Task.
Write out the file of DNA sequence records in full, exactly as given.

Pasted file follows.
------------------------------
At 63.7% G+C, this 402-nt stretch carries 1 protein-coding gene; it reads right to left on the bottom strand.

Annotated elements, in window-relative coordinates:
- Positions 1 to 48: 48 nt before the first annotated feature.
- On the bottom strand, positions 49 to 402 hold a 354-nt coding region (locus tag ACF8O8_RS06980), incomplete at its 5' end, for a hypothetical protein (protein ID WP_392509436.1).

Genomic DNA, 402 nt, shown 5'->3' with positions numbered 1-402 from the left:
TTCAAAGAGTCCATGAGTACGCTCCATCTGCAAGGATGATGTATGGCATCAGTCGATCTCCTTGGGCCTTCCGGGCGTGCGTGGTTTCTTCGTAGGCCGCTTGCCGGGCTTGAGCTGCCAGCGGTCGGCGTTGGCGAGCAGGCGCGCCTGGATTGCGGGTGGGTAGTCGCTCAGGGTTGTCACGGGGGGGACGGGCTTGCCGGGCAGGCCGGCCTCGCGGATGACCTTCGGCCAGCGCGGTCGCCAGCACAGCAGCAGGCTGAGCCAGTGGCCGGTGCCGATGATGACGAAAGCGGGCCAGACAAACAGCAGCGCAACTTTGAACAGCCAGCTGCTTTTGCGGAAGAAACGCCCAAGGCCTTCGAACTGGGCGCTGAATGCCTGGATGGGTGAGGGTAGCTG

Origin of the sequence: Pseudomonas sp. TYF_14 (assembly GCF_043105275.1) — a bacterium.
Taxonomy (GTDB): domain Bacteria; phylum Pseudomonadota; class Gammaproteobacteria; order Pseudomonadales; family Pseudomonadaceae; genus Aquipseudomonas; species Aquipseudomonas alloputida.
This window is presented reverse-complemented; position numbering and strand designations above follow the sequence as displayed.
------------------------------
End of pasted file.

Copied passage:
At 63.7% G+C, this 402-nt stretch carries 1 protein-coding gene; it reads right to left on the bottom strand.

Annotated elements, in window-relative coordinates:
- Positions 1 to 48: 48 nt before the first annotated feature.
- On the bottom strand, positions 49 to 402 hold a 354-nt coding region (locus tag ACF8O8_RS06980), incomplete at its 5' end, for a hypothetical protein (protein ID WP_392509436.1).

Genomic DNA, 402 nt, shown 5'->3' with positions numbered 1-402 from the left:
TTCAAAGAGTCCATGAGTACGCTCCATCTGCAAGGATGATGTATGGCATCAGTCGATCTCCTTGGGCCTTCCGGGCGTGCGTGGTTTCTTCGTAGGCCGCTTGCCGGGCTTGAGCTGCCAGCGGTCGGCGTTGGCGAGCAGGCGCGCCTGGATTGCGGGTGGGTAGTCGCTCAGGGTTGTCACGGGGGGGACGGGCTTGCCGGGCAGGCCGGCCTCGCGGATGACCTTCGGCCAGCGCGGTCGCCAGCACAGCAGCAGGCTGAGCCAGTGGCCGGTGCCGATGATGACGAAAGCGGGCCAGACAAACAGCAGCGCAACTTTGAACAGCCAGCTGCTTTTGCGGAAGAAACGCCCAAGGCCTTCGAACTGGGCGCTGAATGCCTGGATGGGTGAGGGTAGCTG

Origin of the sequence: Pseudomonas sp. TYF_14 (assembly GCF_043105275.1) — a bacterium.
Taxonomy (GTDB): domain Bacteria; phylum Pseudomonadota; class Gammaproteobacteria; order Pseudomonadales; family Pseudomonadaceae; genus Aquipseudomonas; species Aquipseudomonas alloputida.
This window is presented reverse-complemented; position numbering and strand designations above follow the sequence as displayed.